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Author Topic: Breeding queries  (Read 558 times)

tommytink

  • Joined Aug 2018
Breeding queries
« on: October 07, 2019, 08:39:43 pm »
Our ram went in with the ewes on 23/9 but as yet we’ve seen no action. This is our first year and we have so much to learn. I read that when introduced the ewes will have a silent heat after 3-4 days which is non-detectable by the ram. Fertility peaks at 18 and 26 days later and then another heat cycle 17 days after that. So, is nothing happening because the ewes aren’t in heat? He sniffs their pee etc but that’s as far as it goes. They’re not trying to get his attention at all which I read is what should happen when they’re hot. This is my theory, that nothing will happen unless it’s the right time. Hubby’s thinking the ram’s a dud. So can anyone share their experiences? We don’t know what to do  ???
Also, do we need to be feeding them cake at all? We’ve slung them a bit of hay as they’ve been a bit loose but somewhere else I read said about feeding ewes extra up to a month before breeding! I know you feed more once their pregnant but how about during the actual mating (if it ever happens?)
Thanks as always for any help/advice. I feel like a real pain as I’m always posting on here!
Voss Electric Fence

crobertson

  • Joined Sep 2015
Re: Breeding queries
« Reply #1 on: October 07, 2019, 09:16:45 pm »
Hi, what breed are they? :)


twizzel

  • Joined Apr 2012
Re: Breeding queries
« Reply #2 on: October 07, 2019, 09:25:25 pm »
Have you got a raddle on your ram? Either paste or harness. If I didn’t raddle my rams I’d be getting worried now as most of the tupping is done when I’m not in the field I.e overnight ! In fact 13 out of 16 of my ewes are now orange and my rams went in on 24 sept. Breed will have some say in when your ewes are cycling- hill ewes will start cycling a lot later than lowland.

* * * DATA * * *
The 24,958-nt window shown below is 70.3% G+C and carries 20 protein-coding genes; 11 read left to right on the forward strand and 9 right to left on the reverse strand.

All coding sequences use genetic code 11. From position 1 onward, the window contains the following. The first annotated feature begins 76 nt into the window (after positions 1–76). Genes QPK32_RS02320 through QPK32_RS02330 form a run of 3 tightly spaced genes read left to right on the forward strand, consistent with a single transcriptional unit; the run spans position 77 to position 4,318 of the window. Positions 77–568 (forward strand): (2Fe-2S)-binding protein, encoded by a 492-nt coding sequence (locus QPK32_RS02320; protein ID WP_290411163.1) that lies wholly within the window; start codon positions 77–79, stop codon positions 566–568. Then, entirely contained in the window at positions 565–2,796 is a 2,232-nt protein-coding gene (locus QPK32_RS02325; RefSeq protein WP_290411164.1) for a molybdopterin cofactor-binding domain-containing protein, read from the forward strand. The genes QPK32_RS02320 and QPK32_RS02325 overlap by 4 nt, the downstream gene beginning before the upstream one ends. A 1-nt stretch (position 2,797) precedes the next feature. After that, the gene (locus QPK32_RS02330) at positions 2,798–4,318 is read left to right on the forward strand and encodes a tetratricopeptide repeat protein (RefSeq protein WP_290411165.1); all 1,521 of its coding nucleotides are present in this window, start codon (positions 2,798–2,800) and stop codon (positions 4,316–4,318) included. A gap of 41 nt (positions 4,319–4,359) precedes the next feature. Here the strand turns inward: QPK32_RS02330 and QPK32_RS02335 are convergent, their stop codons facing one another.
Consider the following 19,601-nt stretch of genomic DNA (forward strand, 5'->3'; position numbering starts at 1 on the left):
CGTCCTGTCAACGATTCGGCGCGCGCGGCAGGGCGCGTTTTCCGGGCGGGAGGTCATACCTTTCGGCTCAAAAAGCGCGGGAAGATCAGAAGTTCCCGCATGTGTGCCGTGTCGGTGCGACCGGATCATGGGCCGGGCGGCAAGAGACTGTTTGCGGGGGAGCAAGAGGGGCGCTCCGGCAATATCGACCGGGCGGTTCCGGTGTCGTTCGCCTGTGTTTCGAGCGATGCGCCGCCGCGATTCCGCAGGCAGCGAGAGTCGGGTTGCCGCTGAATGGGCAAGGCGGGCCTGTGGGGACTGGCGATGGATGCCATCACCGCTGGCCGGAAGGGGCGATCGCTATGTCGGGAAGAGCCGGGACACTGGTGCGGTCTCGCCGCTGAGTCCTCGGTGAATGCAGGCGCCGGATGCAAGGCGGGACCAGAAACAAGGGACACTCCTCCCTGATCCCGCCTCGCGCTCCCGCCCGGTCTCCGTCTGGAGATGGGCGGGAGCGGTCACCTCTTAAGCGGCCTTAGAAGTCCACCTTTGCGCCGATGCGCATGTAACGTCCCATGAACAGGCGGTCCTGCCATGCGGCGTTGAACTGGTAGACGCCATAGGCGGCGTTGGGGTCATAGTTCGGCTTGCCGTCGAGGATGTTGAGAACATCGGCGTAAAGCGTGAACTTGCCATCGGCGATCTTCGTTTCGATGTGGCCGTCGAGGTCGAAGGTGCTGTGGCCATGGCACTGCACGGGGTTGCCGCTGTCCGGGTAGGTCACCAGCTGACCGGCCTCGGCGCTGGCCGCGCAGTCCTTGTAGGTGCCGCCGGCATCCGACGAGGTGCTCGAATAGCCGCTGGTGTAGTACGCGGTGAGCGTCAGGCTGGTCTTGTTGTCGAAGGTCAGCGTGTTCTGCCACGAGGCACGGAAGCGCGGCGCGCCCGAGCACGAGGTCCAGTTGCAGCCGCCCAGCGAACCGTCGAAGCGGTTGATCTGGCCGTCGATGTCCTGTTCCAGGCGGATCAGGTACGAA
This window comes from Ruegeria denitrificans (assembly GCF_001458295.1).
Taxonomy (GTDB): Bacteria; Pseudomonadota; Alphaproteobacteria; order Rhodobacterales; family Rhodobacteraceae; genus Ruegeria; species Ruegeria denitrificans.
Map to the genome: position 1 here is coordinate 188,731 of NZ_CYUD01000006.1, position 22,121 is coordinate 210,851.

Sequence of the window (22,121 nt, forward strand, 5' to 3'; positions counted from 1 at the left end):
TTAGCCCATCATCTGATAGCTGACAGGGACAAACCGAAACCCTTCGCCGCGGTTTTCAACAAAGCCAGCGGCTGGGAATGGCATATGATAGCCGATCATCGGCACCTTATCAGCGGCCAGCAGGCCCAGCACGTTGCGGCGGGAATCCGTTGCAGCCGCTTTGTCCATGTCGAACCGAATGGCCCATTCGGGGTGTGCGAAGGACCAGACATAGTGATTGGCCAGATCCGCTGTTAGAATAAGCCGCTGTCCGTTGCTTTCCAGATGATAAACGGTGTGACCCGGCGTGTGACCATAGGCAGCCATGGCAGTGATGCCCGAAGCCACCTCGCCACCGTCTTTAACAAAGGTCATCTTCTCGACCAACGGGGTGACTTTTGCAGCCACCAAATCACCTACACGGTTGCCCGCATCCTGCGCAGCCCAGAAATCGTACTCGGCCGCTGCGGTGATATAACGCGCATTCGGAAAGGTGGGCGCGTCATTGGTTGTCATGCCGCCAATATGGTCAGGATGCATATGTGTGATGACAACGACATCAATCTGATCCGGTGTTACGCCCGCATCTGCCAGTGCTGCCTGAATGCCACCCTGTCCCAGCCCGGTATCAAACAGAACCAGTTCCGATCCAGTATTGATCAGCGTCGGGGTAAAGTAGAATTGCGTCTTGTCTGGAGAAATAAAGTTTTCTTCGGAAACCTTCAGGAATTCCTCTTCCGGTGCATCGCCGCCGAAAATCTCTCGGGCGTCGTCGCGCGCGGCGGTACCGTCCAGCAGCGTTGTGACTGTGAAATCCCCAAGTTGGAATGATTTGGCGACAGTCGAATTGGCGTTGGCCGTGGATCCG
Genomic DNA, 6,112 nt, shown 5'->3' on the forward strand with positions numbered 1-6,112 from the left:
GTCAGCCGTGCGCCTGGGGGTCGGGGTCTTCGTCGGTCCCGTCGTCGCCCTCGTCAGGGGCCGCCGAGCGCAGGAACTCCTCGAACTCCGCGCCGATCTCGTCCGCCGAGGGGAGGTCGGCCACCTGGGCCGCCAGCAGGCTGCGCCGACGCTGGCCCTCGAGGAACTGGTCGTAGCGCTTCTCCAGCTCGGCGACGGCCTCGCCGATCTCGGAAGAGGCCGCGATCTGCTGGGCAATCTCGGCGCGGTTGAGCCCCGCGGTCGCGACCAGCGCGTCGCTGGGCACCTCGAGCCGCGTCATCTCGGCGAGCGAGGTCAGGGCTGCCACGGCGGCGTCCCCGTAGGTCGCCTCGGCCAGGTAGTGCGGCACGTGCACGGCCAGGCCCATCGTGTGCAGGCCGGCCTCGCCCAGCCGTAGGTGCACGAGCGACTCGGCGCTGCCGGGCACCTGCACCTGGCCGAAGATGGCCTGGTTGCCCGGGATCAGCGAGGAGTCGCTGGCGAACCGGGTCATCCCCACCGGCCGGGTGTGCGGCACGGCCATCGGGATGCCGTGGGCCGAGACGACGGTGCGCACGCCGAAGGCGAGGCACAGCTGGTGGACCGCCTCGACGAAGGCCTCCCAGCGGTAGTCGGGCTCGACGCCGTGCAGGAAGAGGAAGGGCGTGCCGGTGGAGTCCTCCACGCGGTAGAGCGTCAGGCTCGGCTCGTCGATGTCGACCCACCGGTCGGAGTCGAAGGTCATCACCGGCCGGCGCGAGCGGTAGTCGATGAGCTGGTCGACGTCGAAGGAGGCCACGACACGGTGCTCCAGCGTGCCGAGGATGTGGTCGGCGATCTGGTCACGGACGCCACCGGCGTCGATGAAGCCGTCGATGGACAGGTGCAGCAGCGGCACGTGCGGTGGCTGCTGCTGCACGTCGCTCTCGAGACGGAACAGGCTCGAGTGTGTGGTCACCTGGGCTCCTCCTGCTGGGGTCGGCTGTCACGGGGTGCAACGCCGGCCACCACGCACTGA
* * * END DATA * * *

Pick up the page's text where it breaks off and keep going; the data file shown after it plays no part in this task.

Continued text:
Feeding ewes pre mating is called flushing, this will help optimise how many eggs they shed at ovulation which hopefully increases lambing percentage. But it only works on ewes with a condition score less than 3.5 really. My ewes don’t have cake but do get an energy bucket a month before the rams go in until the rams come out, more so because as they move around the farm grazing after the cows sometimes the grass can be a little thin so this just fills a gap in energy levels if the grass is a bit thin on the ground. If your ewes have plenty of grass I’d just leave it at that.

Fleecewife

  • Joined May 2010
  • South Lanarkshire
    • Wester Gladstone Hebridean Sheep
Re: Breeding queries
« Reply #3 on: October 07, 2019, 11:22:15 pm »
As twizzel says, we rarely see our tups perform.  We don't raddle as ours are black.  We've been breeding sheep for a quarter of a century and have only had two empty ewes after 6 weeks of tupping in all that time.  Ours are primitives so we don't put the tups in until Nov 5th - the ewes usually lamb about the middle two weeks of April. Two reasons for the tupping date - primitives don't usually start cycling until well into Oct; we don't usually have grass up here until April so no point lambing earlier.  We are not producing lambs for the meat market, so we stick to natural times.
I would say don't overthink it.  If you really don't think your ewes have been tupped, then after they have been in with the current tup for 6 weeks you could run a known fertile tup in with them for another month.
I would just stop watching him and putting him off and let him get on with it in his own time. He will know when that is.